sister rosemary connell

In Memoriam Connell

January 31, 1922 – May 20, 2008
Would S. Rosemary Connell be surprised at the many “from the heart” testimonials written about her? Maybe, but she would indeed be humbled and happy to hear what others have said. Most certainly she would be grateful; chuckling, she probably would tell us she did nothing special. She would say that she only wanted to be a faithful Sister of St. Joseph.

Rosemary was the eldest child and only girl of Mary Katherine Ritchie and James Joseph Connell of St. Louis. Shortly after her birth the family moved from the Cathedral Parish to St. Roch’s, where they lived for thirty years. Her vocation, S. Rosemary said, stemmed from her close affiliation with the Sisters of St. Joseph. When she wrote, “I do not ever remember a time that the Sisters of St. Joseph were not a part of my life,” it seems God was nurturing her life’s direction from childhood. Rosemary was a freshman at St. Joseph Academy in 1936 and remembered well the congregation’s centenary celebration. It was the sisters at the Academy, especially S. Roswitha Melican and S. John Marie Riley who influenced her and loved her into the community.

Early in her religious life, S. Rosemary taught in elementary schools in such places as St. Louis, Ishpeming, Chicago, and Denver. After ten years she became a secondary biology teacher and even taught briefly at her alma mater. She received a master’s in biology in 1961, and then followed that with a doctorate in biology in 1965, both from the University of Notre Dame. Eventually she taught at Fontbonne College for close to ten years.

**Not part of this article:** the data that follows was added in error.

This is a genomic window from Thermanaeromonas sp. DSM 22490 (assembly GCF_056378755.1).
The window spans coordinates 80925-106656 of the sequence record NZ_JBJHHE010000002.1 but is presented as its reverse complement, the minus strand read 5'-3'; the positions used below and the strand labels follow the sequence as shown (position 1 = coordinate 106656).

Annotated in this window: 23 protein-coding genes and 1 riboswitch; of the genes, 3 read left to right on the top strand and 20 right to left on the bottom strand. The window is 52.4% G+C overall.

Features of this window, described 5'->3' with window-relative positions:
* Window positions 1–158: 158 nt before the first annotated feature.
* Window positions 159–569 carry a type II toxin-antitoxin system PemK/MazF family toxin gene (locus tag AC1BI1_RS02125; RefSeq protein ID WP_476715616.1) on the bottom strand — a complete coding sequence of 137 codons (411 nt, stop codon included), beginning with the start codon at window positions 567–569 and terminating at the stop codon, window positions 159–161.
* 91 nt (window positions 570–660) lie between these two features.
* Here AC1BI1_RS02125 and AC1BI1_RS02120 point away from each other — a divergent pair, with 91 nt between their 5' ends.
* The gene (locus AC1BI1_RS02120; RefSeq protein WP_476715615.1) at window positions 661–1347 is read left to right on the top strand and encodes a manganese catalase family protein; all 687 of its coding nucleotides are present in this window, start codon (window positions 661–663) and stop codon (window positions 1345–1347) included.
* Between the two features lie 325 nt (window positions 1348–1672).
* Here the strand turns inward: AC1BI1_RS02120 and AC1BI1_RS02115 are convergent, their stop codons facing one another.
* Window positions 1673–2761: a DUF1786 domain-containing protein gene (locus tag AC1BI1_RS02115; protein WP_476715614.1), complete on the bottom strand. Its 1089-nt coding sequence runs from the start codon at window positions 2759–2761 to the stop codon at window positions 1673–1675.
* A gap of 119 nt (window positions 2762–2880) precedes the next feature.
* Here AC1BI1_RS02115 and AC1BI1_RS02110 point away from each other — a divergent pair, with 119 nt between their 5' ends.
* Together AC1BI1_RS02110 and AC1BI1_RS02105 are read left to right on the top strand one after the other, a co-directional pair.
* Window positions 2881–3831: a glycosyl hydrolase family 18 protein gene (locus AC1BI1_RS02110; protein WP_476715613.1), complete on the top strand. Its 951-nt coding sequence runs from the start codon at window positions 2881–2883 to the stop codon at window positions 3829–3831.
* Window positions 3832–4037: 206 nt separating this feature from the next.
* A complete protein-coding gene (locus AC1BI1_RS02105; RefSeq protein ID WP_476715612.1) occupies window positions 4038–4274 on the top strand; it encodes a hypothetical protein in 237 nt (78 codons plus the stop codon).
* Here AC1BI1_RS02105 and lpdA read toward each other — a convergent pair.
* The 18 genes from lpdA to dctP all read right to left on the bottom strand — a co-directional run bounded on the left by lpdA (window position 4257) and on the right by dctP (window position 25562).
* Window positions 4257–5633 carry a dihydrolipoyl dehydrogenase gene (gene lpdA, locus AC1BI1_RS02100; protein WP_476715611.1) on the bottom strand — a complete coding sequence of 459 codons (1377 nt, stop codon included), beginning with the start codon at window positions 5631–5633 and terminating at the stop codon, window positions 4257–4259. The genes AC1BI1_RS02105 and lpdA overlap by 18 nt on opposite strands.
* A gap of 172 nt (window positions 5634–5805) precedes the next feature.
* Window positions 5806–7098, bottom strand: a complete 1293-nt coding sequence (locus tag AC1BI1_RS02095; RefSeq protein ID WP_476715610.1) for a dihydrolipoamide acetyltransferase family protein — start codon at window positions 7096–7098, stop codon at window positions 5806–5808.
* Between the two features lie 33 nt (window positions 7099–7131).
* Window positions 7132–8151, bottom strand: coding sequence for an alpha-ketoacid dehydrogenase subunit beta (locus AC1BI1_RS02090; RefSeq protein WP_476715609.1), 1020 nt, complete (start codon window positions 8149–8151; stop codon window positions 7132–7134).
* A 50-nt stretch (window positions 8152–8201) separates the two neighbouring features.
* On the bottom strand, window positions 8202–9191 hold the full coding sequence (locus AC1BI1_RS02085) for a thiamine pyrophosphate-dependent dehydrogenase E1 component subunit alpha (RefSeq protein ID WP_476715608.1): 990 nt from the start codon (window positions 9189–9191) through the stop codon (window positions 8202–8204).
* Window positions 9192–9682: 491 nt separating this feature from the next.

Most of us, however, remember S. Rosemary from her ministry in the province social justice office. And what a service she gave, not only to the Sisters of St. Joseph, but to the wider community, with her courageous stance for justice. Her presence at meetings, demonstrations—any event wherein she was needed to stand up for social justice on behalf of the Sisters of St. Joseph—testifies to her fidelity. Recall the major project “Ribbon around the Pentagon.” S. Rosemary and others throughout Missouri and the nation gathered various “peace ribbons” and then traveled to Washington, D.C., to tie them together so as to circle the Pentagon. On another occasion she traveled to Las Vegas for a “justice retreat” in which she was prepared for civil disobedience in her protest against nuclear waste dumping in the Nevada desert. Indeed, S. Rosemary acted on her passion for social justice wherever she heard the call.

Embodying the belief that our natural resources are limited, S. Rosemary lived simply. Profusely though, she clothed herself with compassion and carried deep within her the sadness for all the dear neighbors who live with daily oppression and misery. Her breadth of knowledge on justice issues and her wide network of connections in the peace community both locally and nationally let her speak prophetically and fearlessly. At times, she said she felt cursed by her deep yearning for the Kin-dom of God and the pain of what we humans do to one another.

S. Adele Marie Rothan, on the faculty at Fontbonne with S. Rosemary, wrote the following to her: “I always thought of you as a prophetic voice, calling us to the ‘more,’ challenging us to move out of our comfort zone, to see the world and its needs in new ways. Like a prophet, I felt you were often not appreciated in your ‘homeland.’”

After Rosemary left the social justice office she lived for a time in El Paso, where she joined organizations and made herself known through the region. There, too, she was active in causes promoted by the Diocesan Peace and Justice Ministry, El Pasoans Against the Death Penalty, and Border Women. Later, as a resident at Nazareth Living Center, she continued to be an advocate for peace, regularly attending the Justice Hour and sharing insightfully.

How providential for us and for the dear neighbor that Rosemary’s fears of being sent home during the novitiate were never realized. What a rich life and such a beautiful sister we all would have missed out on!

By S. Rita Louise Huebner

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